“RJ had been in Northern Spirits and met his band mates from Between Bridges through it. He got me to try out and I started singing publicly through that. It’s great. You can sing on stage and they have a [live] band for us. They give us workshops. They teach you how to be confident in yourself, how to be confident on stage. They get a producer to come in and they help youth learn how to produce music. They also have an open mic night and encourage youth to pursue music and see it as a possibility,” explains Poe.
Another important place for the brother and sister to gain musical skills was through the garage band program at Churchill Community High School in La Ronge. They tried out various instruments, created bands with other youth, and started writing their very first songs. After these small but important beginnings, both of them sang and took part in the northern music festival, the Napatak Ramble. This gave them new opportunities to share the stage in other bands that led them to try new genres of music and writing. After traveling around the province in different musical collaborations, RJ decided to follow his passion of producing. He completed his studies with RAIS (Recording Arts Institute of Saskatoon) the year before the world was hit with the Covid pandemic. He already had a small recording studio at his family home called Pine Trail Studios, but now he had the skills and training to match his talent.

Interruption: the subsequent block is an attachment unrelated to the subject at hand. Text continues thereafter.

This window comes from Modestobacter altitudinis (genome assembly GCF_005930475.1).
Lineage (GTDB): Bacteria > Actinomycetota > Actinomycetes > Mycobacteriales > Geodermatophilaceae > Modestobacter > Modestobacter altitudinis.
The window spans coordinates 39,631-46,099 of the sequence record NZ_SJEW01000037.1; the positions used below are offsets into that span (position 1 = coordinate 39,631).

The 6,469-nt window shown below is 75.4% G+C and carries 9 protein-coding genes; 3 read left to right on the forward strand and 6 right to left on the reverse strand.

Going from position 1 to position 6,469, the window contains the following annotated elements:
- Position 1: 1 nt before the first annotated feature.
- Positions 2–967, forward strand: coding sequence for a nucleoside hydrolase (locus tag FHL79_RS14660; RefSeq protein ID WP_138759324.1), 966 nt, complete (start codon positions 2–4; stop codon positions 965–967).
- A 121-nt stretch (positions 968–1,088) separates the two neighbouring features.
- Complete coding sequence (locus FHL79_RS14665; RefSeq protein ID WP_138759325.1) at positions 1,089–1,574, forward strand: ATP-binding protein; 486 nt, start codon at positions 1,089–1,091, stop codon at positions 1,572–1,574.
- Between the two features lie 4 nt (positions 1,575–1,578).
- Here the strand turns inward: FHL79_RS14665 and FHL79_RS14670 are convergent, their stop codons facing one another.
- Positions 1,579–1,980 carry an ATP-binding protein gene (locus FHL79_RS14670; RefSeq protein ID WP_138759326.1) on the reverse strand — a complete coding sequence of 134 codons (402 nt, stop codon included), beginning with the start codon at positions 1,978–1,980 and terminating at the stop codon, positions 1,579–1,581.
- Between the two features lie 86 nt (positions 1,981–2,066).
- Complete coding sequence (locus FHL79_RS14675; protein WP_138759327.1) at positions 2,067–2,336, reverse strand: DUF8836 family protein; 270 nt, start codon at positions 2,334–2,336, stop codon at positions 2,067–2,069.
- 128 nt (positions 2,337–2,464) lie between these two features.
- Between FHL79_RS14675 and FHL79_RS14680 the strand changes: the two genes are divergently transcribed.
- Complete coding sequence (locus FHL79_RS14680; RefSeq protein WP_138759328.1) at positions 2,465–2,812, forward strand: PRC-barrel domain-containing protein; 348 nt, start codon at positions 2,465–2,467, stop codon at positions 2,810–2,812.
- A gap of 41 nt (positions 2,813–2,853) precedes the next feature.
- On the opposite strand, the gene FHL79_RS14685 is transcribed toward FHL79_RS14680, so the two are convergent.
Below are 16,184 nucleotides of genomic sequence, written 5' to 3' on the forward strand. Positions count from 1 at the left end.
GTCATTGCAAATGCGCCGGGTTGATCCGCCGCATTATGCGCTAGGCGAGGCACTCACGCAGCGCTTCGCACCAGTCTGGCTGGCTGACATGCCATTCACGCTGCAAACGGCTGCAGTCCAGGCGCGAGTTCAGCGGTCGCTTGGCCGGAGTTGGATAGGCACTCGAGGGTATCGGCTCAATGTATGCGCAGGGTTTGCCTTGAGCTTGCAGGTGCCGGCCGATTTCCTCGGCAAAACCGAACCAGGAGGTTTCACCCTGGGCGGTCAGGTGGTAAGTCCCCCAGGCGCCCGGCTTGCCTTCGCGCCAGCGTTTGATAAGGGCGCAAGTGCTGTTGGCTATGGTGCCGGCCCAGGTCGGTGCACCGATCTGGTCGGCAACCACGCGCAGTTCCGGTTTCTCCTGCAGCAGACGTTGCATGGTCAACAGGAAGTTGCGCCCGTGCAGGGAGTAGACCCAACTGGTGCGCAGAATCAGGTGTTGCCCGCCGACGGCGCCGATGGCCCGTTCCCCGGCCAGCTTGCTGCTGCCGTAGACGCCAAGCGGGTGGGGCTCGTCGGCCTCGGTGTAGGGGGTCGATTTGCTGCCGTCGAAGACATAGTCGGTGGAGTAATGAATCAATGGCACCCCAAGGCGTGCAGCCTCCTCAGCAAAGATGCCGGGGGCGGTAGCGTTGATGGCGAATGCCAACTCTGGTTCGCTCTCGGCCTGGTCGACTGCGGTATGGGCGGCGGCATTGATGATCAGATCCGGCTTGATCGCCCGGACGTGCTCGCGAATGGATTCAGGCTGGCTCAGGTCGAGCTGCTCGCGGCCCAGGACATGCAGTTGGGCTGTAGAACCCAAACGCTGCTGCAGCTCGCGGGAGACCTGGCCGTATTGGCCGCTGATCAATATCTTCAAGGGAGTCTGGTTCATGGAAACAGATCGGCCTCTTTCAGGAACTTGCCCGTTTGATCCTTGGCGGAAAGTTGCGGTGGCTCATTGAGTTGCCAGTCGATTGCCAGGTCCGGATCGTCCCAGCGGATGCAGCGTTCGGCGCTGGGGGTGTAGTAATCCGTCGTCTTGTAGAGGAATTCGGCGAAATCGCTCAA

For Poe Lacey as a writing group, the format is pretty tight. Poe comes up with the lyrics and melody hooks and RJ plays the instruments as well as produces the songs. Obvious references to Finneas O’Connell and Billie Eilish are inevitable and that is ok by them. They enjoy the process of talking and sharing ideas and then working on things at their own pace. They also find their own personal struggles with ADHD and mental health issues as a constant in their writing process and outpourings. They come up with ideas and share those with the other person and together they create something that they both love both musically and on a personal level as well.